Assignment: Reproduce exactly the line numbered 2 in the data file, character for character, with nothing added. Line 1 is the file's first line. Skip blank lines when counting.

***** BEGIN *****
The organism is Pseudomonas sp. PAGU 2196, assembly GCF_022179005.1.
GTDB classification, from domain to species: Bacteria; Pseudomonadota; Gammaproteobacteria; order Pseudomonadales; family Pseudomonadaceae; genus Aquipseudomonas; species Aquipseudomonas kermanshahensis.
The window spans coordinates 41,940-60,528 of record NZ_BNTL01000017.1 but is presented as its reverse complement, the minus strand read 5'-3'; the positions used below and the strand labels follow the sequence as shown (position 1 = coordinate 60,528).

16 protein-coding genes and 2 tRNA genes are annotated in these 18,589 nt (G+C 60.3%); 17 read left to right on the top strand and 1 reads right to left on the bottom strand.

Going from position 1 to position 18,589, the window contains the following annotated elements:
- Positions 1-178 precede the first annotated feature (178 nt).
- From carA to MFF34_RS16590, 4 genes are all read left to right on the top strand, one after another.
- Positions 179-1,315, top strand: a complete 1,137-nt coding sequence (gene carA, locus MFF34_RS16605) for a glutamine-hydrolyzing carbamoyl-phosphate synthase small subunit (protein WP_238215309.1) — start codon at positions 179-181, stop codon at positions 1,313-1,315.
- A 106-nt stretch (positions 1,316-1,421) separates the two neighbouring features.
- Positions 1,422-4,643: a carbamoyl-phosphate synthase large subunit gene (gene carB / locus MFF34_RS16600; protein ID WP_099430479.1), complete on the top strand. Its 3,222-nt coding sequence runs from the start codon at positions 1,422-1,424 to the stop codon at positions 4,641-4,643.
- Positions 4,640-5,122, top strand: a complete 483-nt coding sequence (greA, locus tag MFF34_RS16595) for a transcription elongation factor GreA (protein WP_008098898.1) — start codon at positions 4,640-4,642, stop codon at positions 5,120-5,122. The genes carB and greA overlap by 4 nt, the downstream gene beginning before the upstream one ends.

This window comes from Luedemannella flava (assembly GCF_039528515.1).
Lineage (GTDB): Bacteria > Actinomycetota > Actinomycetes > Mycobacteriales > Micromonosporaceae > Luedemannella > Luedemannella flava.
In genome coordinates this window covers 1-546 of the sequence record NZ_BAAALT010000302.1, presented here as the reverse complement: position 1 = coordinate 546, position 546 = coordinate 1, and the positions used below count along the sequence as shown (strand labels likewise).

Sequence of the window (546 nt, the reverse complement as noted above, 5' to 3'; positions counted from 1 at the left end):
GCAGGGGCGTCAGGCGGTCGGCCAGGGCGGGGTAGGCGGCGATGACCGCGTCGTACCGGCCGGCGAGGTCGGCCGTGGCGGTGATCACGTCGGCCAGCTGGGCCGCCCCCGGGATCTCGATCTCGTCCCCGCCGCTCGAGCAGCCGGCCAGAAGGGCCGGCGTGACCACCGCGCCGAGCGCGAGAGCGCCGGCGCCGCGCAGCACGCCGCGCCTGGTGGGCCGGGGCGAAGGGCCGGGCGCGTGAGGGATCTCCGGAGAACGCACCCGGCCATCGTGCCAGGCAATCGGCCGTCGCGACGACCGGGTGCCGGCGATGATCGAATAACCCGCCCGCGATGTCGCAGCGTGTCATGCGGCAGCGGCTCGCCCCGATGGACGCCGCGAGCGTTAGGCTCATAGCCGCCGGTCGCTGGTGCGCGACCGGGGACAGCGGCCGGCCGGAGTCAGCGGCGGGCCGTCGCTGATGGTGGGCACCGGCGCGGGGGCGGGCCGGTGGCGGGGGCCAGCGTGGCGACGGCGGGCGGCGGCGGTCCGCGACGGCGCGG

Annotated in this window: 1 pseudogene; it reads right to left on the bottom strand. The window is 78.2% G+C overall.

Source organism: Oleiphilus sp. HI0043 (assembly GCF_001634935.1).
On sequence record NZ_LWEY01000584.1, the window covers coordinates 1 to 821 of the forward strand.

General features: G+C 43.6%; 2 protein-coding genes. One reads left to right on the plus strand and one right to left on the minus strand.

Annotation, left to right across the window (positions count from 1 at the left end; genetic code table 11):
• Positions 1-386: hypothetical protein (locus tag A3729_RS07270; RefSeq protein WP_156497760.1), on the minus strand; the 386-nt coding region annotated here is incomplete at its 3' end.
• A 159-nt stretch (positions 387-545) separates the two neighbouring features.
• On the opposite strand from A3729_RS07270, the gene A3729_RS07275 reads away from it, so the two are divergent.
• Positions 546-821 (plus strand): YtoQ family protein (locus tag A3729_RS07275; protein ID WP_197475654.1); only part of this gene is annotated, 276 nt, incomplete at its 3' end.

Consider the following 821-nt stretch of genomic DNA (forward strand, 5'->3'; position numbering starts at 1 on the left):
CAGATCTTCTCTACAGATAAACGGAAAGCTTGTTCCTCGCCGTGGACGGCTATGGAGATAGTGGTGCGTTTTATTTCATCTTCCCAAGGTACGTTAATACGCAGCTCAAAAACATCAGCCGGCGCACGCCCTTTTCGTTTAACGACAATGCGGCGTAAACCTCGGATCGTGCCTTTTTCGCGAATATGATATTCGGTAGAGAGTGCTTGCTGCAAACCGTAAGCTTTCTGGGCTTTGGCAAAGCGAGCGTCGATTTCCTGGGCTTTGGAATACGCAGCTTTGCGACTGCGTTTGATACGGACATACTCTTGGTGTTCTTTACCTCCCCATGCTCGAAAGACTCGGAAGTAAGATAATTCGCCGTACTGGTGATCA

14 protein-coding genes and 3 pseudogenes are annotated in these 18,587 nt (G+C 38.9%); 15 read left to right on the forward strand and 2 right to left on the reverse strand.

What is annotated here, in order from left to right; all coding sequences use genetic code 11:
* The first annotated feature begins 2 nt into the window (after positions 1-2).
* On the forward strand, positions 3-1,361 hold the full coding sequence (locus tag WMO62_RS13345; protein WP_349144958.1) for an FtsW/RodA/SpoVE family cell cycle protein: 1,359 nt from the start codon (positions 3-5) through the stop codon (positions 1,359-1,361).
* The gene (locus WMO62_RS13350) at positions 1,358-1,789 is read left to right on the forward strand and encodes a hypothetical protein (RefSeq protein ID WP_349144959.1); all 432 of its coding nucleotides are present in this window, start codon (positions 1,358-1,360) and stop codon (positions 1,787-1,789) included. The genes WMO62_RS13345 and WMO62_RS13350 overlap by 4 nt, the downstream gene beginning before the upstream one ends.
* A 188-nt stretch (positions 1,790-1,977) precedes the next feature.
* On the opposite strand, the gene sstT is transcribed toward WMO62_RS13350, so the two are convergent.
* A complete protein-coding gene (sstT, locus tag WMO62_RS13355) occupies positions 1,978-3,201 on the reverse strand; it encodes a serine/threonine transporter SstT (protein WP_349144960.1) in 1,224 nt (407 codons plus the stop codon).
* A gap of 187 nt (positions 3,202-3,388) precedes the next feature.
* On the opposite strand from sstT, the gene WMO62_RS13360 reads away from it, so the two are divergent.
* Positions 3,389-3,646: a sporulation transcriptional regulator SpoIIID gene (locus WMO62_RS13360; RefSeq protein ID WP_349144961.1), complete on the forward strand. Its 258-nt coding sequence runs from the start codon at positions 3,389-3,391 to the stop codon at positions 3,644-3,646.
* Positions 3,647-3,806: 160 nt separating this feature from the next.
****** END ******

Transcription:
GTDB classification, from domain to species: Bacteria; Pseudomonadota; Gammaproteobacteria; order Pseudomonadales; family Pseudomonadaceae; genus Aquipseudomonas; species Aquipseudomonas kermanshahensis.